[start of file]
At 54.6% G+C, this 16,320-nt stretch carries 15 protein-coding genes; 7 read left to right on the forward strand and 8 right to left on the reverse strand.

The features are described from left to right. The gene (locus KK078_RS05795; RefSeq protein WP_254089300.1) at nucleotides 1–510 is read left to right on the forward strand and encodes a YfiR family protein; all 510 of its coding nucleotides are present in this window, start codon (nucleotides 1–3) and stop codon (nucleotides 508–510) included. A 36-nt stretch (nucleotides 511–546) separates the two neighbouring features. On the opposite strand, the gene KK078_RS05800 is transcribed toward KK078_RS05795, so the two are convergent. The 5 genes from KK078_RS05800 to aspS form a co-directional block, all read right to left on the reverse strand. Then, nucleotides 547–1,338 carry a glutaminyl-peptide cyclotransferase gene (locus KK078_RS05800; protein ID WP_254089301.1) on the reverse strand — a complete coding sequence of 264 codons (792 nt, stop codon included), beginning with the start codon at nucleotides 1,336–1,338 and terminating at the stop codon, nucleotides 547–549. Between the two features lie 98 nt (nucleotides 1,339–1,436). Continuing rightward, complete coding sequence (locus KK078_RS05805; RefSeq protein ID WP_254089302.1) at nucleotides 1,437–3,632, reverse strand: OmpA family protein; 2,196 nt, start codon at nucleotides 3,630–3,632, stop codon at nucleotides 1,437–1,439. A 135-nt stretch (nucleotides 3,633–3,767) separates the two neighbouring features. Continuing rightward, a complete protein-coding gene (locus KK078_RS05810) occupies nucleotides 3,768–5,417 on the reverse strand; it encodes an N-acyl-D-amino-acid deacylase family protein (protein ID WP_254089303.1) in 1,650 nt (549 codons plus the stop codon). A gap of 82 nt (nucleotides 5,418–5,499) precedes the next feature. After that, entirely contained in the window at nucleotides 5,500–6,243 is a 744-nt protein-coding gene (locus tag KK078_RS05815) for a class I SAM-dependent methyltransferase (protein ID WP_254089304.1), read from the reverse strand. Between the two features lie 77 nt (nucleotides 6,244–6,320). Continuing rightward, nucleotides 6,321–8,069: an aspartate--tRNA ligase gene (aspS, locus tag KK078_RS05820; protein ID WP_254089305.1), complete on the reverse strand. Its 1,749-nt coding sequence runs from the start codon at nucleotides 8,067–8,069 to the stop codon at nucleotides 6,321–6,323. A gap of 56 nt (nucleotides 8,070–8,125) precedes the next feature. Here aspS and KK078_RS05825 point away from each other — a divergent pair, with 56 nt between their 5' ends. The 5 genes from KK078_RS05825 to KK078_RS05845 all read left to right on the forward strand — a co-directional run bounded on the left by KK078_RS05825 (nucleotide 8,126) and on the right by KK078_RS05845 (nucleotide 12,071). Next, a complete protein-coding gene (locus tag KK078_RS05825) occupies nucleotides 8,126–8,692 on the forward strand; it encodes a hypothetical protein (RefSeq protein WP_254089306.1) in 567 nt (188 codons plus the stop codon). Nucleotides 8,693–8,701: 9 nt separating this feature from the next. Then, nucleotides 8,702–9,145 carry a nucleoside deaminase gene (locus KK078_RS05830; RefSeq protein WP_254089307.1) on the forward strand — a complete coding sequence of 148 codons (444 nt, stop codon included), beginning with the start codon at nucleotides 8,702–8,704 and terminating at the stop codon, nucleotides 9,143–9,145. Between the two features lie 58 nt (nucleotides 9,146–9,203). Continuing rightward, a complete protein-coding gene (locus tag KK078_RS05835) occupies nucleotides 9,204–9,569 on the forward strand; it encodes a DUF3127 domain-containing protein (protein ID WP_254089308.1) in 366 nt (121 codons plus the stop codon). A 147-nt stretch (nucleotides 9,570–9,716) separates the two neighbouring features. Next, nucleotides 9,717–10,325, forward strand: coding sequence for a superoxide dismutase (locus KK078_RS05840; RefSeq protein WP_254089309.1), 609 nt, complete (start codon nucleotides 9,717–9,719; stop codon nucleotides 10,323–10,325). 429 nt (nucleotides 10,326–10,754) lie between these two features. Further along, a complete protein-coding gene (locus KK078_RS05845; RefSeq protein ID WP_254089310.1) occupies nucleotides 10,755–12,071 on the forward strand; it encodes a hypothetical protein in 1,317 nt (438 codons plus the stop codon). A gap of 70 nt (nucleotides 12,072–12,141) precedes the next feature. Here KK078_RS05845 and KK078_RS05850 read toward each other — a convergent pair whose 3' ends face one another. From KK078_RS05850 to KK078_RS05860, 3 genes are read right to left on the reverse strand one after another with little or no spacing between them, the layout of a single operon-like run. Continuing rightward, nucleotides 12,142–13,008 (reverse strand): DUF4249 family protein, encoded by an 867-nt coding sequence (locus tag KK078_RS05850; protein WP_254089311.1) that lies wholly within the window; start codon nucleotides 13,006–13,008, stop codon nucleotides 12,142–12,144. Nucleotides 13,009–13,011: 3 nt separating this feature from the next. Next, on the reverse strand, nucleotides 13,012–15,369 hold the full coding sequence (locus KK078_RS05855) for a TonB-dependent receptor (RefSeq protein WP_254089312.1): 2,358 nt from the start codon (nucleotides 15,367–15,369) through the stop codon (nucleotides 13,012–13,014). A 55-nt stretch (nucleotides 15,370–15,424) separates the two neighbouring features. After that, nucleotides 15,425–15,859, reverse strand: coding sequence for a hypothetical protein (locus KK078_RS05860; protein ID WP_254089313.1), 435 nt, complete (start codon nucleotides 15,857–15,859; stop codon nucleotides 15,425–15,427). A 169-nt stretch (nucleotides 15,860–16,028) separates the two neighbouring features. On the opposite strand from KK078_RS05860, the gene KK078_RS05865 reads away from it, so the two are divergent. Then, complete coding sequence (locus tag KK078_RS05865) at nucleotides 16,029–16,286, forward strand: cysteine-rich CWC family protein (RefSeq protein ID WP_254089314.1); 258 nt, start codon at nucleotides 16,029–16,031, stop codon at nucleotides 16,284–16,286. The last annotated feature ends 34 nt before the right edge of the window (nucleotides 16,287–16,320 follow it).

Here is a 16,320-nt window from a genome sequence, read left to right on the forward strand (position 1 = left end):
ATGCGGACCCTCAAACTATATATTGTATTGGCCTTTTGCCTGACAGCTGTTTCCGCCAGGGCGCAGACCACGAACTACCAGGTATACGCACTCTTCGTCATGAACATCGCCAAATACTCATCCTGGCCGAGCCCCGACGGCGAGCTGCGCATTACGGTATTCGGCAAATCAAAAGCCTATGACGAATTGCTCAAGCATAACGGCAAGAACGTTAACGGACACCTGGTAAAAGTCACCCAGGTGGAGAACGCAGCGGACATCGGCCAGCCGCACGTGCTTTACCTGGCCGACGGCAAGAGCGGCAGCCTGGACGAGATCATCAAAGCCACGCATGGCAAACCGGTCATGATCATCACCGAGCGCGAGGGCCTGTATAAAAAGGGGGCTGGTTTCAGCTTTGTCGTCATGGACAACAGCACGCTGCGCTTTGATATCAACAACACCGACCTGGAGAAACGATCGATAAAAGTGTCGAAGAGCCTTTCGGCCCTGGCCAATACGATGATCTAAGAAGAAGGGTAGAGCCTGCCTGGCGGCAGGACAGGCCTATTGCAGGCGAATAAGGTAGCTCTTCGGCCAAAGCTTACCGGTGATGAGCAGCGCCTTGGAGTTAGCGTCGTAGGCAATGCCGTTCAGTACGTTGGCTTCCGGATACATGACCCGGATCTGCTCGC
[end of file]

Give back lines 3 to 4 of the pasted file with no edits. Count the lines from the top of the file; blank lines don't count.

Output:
Here is a 16,320-nt window from a genome sequence, read left to right on the forward strand (position 1 = left end):
ATGCGGACCCTCAAACTATATATTGTATTGGCCTTTTGCCTGACAGCTGTTTCCGCCAGGGCGCAGACCACGAACTACCAGGTATACGCACTCTTCGTCATGAACATCGCCAAATACTCATCCTGGCCGAGCCCCGACGGCGAGCTGCGCATTACGGTATTCGGCAAATCAAAAGCCTATGACGAATTGCTCAAGCATAACGGCAAGAACGTTAACGGACACCTGGTAAAAGTCACCCAGGTGGAGAACGCAGCGGACATCGGCCAGCCGCACGTGCTTTACCTGGCCGACGGCAAGAGCGGCAGCCTGGACGAGATCATCAAAGCCACGCATGGCAAACCGGTCATGATCATCACCGAGCGCGAGGGCCTGTATAAAAAGGGGGCTGGTTTCAGCTTTGTCGTCATGGACAACAGCACGCTGCGCTTTGATATCAACAACACCGACCTGGAGAAACGATCGATAAAAGTGTCGAAGAGCCTTTCGGCCCTGGCCAATACGATGATCTAAGAAGAAGGGTAGAGCCTGCCTGGCGGCAGGACAGGCCTATTGCAGGCGAATAAGGTAGCTCTTCGGCCAAAGCTTACCGGTGATGAGCAGCGCCTTGGAGTTAGCGTCGTAGGCAATGCCGTTCAGTACGTTGGCTTCCGGATACATGACCCGGATCTGCTCGC